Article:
THE World Economic forum revealed that the Philippines ranked fifth among the most competitive economies in Southeast Asia with a score of 62.1 percent in the latest Global Competitiveness report released on Wednesday, October 15.

The report also indicated that the country ranked 56th out of 149 countries globally. The said results were not comparable to previous reports as the said study adopted a new competitiveness index.

Among the Association of Southeast Asian Nations (ASEAN) countries, Singapore ranked the most competitive with 83.5 percent and also the second globally after the United States of America (USA) with 85.6 percent.

The other ASEAN countries on the world’s top 50 list were Malaysia on the 25th place with 74.4 percent, Thailand on the 38th place with 67.5 percent and Indonesia on the 45th place with 64.9 percent.

The report mainly focused at 12 pillars, namely: institutions, infrastructure, information and communication technology adoption, macroeconomic stability, health, education and skills, product market, labor market, financial system, market size, business dynamism and innovation capability.

The report suggests that it is necessary for the Philippines to exert extra effort in improving its business dynamism as reported by The Philippine Daily Inquirer.

Time to start a business ranked 115th place, cost of starting a business at 97th place and insolvency recovery rates at 112th place. Such ranking remained as weak indicators and are still seen as disruptive factors for doing business, according to the Makati Business Club (MBC).

“While time and cost of starting a business remain as problematic factors for the business community, it is worthy to note that the Philippines ranks high in e-participation, or the use of online platforms to link government information to citizens,” said MBC chair Edgar Chua.

“With the recently passed Ease of Doing Business Act, we remain optimistic that the government will be able to sustain these gains and address the concerns of efficiency in doing business,” Chua added.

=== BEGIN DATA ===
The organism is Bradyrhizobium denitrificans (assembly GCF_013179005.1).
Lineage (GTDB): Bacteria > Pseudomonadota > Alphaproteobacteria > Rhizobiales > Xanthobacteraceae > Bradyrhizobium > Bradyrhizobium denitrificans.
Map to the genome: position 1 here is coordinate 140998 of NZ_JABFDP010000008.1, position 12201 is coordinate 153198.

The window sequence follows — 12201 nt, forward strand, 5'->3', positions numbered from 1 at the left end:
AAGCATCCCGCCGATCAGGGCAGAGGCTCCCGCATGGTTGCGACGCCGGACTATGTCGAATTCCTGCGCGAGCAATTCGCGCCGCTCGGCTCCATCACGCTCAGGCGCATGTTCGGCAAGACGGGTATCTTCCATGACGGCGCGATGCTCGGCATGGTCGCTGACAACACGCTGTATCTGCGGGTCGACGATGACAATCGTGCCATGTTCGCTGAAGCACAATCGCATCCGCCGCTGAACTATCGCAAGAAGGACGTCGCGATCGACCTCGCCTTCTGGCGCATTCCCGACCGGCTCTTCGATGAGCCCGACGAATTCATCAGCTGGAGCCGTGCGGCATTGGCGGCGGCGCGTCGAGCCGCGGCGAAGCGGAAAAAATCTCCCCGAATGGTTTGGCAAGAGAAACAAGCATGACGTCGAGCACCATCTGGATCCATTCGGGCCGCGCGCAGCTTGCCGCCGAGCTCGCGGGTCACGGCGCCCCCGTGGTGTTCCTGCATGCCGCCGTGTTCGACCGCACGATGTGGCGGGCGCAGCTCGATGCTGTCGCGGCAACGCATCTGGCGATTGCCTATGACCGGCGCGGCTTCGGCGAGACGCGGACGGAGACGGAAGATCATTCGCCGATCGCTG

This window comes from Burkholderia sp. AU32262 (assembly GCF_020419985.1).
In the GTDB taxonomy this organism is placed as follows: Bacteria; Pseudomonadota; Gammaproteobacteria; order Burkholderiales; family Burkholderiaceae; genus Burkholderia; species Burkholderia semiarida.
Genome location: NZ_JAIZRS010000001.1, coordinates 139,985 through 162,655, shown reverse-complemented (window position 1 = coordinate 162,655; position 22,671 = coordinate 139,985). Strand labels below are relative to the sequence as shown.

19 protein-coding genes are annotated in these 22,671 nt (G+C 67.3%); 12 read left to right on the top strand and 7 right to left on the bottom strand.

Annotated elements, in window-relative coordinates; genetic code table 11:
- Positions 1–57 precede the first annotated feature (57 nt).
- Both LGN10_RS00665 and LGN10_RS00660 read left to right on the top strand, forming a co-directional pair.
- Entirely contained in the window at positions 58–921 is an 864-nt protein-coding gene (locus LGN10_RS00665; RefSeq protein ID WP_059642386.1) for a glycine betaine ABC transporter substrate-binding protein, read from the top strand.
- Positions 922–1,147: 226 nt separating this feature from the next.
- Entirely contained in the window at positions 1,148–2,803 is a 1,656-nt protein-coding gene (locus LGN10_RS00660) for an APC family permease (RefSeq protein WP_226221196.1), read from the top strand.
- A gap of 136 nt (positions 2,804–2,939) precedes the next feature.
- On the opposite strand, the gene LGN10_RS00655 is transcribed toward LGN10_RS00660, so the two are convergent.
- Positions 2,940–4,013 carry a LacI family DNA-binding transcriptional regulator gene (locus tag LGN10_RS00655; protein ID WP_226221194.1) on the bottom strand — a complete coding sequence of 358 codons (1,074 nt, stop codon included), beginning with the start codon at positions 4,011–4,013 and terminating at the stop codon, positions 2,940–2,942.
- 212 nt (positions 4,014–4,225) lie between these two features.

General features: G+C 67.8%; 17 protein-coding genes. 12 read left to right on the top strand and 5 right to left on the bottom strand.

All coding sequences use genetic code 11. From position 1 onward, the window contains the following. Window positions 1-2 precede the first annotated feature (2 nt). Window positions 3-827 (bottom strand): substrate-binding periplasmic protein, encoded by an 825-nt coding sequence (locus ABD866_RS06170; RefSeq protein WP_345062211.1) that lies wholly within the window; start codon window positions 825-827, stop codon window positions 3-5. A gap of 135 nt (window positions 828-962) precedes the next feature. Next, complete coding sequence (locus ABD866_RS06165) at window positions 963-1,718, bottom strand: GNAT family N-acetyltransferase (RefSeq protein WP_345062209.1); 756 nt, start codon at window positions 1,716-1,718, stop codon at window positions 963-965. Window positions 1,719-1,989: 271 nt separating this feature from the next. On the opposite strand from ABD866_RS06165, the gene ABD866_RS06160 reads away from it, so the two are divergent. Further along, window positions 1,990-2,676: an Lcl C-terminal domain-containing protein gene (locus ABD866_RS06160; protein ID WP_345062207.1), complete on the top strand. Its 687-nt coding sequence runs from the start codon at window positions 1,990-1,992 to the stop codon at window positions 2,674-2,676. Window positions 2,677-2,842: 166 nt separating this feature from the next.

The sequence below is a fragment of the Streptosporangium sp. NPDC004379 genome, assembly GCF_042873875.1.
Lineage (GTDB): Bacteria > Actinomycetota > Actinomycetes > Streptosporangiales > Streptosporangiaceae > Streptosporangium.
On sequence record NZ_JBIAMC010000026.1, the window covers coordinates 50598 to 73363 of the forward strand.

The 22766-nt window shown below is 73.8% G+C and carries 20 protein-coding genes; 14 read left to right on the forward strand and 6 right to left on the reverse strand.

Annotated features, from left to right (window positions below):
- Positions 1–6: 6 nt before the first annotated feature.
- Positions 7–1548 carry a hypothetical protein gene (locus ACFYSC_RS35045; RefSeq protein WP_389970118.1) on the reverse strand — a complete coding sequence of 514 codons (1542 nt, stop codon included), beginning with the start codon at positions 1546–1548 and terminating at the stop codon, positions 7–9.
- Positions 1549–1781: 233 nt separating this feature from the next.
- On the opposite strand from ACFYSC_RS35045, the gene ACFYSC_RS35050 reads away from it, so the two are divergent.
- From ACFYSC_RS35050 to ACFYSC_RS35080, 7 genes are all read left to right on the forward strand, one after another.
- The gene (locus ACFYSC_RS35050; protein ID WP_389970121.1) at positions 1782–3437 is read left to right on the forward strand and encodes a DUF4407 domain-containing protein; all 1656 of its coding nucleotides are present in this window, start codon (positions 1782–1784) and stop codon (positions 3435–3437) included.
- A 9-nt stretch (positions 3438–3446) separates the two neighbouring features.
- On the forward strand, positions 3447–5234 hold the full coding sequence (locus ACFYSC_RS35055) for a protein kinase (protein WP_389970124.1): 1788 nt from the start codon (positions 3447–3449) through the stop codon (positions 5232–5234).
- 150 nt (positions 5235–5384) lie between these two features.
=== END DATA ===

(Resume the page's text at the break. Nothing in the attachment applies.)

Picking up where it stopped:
The said Global Competitiveness Index 4.0 assesses the microeconomic and macroeconomic foundations of national competitiveness, which is defined as the set of institutions, policies, and factors that determine the level of productivity of a country.
World Economic Forum founder and executive chairman Klaus Schwab implemented a new index to cope up with the fourth industrial revolution (4IR) as it is an ever-changing landscape.

“These developments—the 4IR and the consequences of the Great Recession—are redefining the pathways to prosperity and, indeed, the very notion of prosperity, with profound implications for policy-making. Concerned leaders are grappling for answers and solutions, aiming to go beyond short-term, reactionary measures,” Schwab said.

“In this context, the World Economic Forum is introducing the new Global Competitiveness Index 4.0, a much-needed economic compass, building on 40 years of experience in benchmarking the drivers of long-term competitiveness. After having conceptualized the Fourth Industrial Revolution, the World Economic Forum is contributing to global thinking and policy-making by integrating the notion of the 4IR into the definition of competitiveness,” he added.

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